I too wanted something that actually works for winter sailing when I
saw the mountainboard atb in the dec issue of windsurfing mag on page
90. This thing really works when adapted for just about anything when
you add a sail to it. Check out their web site under mountainboard
sports. I ordered one a month or so ago with big knobby tires which I
studded for ice and it really works great. It was designed as a summer
version of a snowboard so handles like one and a lot like a b&j or
wave board but it requires a lot less wind on ice and not much more
for short grass. My biggest thrill so far was carving gybes UPHILL on
grass with a 4.3 in 25 to 30 mph in a local park; and grass isn't much
worse than water when you fall. You can use this thing year round
with or without a sail. It goes fairly fast on ice but it's meant to
CARVE which it does really well. If you start going too fast or want
to lend it to a beginner then just let the air out of the tires. I
think I could teach the rudiments of windsurfing in about 2 days on
this thing. This is no one trick pony like some of the more
overpriced ice widgets that need perfect ice to work. I'm adapting
it for skis and blades and will say more when we get winter back here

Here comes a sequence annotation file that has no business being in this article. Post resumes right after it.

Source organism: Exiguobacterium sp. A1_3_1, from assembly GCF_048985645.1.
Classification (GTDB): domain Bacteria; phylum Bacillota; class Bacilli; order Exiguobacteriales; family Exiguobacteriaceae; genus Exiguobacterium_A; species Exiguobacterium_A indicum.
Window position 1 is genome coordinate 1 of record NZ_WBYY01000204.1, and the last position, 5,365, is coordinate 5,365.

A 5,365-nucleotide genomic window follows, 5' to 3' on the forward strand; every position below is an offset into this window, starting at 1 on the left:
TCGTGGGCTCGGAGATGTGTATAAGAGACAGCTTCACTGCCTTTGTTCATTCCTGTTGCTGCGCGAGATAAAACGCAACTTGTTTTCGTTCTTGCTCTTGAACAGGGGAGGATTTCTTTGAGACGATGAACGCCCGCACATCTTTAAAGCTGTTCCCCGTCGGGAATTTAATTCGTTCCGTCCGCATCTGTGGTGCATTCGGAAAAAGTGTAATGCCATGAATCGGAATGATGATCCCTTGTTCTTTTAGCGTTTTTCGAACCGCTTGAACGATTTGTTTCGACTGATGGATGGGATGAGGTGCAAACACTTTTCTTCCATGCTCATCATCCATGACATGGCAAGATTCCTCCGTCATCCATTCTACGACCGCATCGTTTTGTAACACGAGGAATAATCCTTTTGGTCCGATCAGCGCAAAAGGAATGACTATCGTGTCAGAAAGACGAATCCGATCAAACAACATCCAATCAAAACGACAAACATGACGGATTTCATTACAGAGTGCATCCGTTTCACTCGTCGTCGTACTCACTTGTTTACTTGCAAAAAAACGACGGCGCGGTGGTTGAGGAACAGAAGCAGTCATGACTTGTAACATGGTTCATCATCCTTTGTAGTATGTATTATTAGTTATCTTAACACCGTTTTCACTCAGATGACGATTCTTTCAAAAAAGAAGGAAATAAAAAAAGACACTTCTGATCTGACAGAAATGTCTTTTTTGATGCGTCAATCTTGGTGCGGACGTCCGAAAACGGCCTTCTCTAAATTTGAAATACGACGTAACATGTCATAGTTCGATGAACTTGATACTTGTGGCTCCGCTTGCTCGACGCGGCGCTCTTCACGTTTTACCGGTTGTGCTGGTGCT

in toronto. The company that makes these things is in colorado and
were good to deal with. TIPS....
Forget your harness at first as this thing carves bottom to top in 20
jto 25 feet or less. You WILL learn to gybe if you commit. If not
then step off and review. get someone to shoot tape of you.
Be prepared to SWEAT a LOT. Although pretty easy to use you'd be
amazed how hard you work without the harness on land, ice or grass.
Forget pavement unless you're eleven and heal very fast. This thing
is wickedly twitchy on asphalt.
Most of all these atb,s are major FUN. I'm sure a lot of us will be
using these things constantly in 10 mph and less in the sumimer. One
thing is for sure I will be in shape for Hatteras this year. I can
see getting 100 days a year out of one these easy and what a workout.
Will update you as winter proceeds.
ray in toronto